URI launches Research Ethics Fellow Program to institutionalize research ethics training
KINGSTON, R.I. -- October 13, 2004 -- Suppose you fill out a research survey, which promises confidentiality, and within a week you see your name cited in a newspaper story. Or suppose you agree to be a subject for a trial of a new vaccine, but you arenít informed that there are possible life-threatening side effects.
A new, $15,000 grant awarded to the University of Rhode Island will help the University launch a more systemic approach to integrating research ethics training into the fabric of the Universityís culture and help ensure these kinds of ethical breeches never occur at URI.
URIís Graduate School was one of only 10 such schools in the country to be awarded the Council of Graduate Schools grant to implement research ethics training across the curriculum. The Universityís focus will be on its 24 graduate degree programs in the behavioral or biomedical sciences.
Although URIís Research Office, through the Office of Compliance, currently offers a broad range of traditional research ethics activities, including workshops, web tutorials and video resources, a survey conducted last year showed that ethical training varied from department to department.
The grant will help the University formalize training by establishing an innovative Research Ethics Program for Graduate Students, which brings together faculty members, graduate students, and research professionals from private industry.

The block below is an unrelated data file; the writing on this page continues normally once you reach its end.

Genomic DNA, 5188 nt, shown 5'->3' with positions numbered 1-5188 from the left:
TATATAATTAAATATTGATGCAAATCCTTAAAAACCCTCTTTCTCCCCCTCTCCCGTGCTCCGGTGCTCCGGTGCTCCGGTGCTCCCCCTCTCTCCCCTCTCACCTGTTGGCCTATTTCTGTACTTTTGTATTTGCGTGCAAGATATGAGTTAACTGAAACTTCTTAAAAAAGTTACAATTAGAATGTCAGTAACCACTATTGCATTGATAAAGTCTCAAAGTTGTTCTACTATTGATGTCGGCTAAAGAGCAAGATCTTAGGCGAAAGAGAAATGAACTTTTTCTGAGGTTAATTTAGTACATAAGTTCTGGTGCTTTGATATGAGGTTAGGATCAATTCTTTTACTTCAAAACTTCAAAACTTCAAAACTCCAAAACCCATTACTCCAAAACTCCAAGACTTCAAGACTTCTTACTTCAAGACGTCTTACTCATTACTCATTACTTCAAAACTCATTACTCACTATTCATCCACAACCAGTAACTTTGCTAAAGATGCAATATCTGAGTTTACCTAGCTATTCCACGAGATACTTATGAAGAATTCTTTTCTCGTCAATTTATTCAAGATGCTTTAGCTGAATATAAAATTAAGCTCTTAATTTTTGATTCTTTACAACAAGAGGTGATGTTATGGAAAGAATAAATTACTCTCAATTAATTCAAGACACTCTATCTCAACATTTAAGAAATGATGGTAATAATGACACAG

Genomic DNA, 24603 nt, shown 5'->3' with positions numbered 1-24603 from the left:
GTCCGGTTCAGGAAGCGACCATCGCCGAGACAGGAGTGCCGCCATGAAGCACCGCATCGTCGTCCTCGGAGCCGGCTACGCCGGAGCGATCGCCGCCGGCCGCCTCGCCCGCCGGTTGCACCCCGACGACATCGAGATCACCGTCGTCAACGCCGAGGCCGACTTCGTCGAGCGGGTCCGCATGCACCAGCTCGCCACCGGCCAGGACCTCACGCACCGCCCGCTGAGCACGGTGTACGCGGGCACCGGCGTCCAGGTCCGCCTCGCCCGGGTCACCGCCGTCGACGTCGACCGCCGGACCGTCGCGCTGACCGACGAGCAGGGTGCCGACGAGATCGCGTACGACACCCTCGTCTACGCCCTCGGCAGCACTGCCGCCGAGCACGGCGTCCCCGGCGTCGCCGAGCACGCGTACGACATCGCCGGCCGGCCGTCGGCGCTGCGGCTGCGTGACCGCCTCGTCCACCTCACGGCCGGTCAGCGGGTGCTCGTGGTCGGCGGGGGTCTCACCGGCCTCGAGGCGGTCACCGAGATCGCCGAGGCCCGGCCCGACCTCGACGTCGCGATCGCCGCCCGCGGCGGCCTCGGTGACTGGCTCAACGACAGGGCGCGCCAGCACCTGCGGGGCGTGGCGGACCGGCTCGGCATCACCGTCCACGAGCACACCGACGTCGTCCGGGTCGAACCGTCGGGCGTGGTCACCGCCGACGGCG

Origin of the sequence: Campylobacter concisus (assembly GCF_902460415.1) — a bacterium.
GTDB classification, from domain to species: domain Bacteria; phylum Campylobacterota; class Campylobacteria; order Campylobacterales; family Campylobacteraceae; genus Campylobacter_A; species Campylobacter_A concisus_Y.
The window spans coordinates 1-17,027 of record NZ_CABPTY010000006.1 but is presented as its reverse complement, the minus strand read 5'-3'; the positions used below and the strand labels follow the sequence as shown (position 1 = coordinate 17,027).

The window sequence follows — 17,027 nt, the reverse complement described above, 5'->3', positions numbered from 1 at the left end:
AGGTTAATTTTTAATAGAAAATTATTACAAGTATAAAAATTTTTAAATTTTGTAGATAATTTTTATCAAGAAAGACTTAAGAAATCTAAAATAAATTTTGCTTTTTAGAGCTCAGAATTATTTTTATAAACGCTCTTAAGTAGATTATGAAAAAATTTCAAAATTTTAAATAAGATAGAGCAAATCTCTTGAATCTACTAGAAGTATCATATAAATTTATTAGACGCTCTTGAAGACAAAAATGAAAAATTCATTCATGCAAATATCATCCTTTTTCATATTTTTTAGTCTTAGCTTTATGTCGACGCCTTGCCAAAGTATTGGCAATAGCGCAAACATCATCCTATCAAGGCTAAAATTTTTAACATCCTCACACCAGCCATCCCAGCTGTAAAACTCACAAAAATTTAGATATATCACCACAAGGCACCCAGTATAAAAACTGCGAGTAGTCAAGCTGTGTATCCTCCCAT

ďOur goal is to create a research ethics program that can not only be sustained at the University, but replicated by other intuitions,Ē says Lynn Pasquerella, a philosophy professor and an associate dean of URIís Graduate School who wrote the grant proposal.
The program, similar in design to the one used for ethics training of public administrators through URIís John Hazen White Sr. Center for Ethics and Public Service, began in September with 44 participants.
Throughout this semester, the group will attend a series of bi-weekly, ethics training workshops facilitated by the two deans of URIís Graduate School--Howard Bibb and Pasquerella--as well as the URIís director of compliance, Diana Brown. Using actual cases, the participants will engage in ethical decision-making conversations, identify ethical dilemmas, construct and evaluate arguments, expose hidden assumptions, and recognize various points of view, and draw informed conclusions.
Working professionals from agencies such as Pfizer, South County Hospital, Hybrigene Inc., and Pro-Change Behavior Systems bring real life experiences from the workplace into the discussion, which provides reality testing for the faculty and student mentors. In turn, the professionals benefit from interaction with faculty members skilled in exploring the insights of such experiences.
After the workshops are completed, each faculty member who has been paired with a graduate student mentor will conduct ethics training workshops for their home departments. Participants will be given pre- and post-tests to assess their knowledge of research ethics. Graduate student mentors will be evaluated before they leave the program and departments will be surveyed after training has been conducted.
Pasquerella will highlight URIís leadership role in research ethics training in a book that will be published by the Council of Graduate Schools that will contain the innovative work of the 10 schools that were awarded the grant.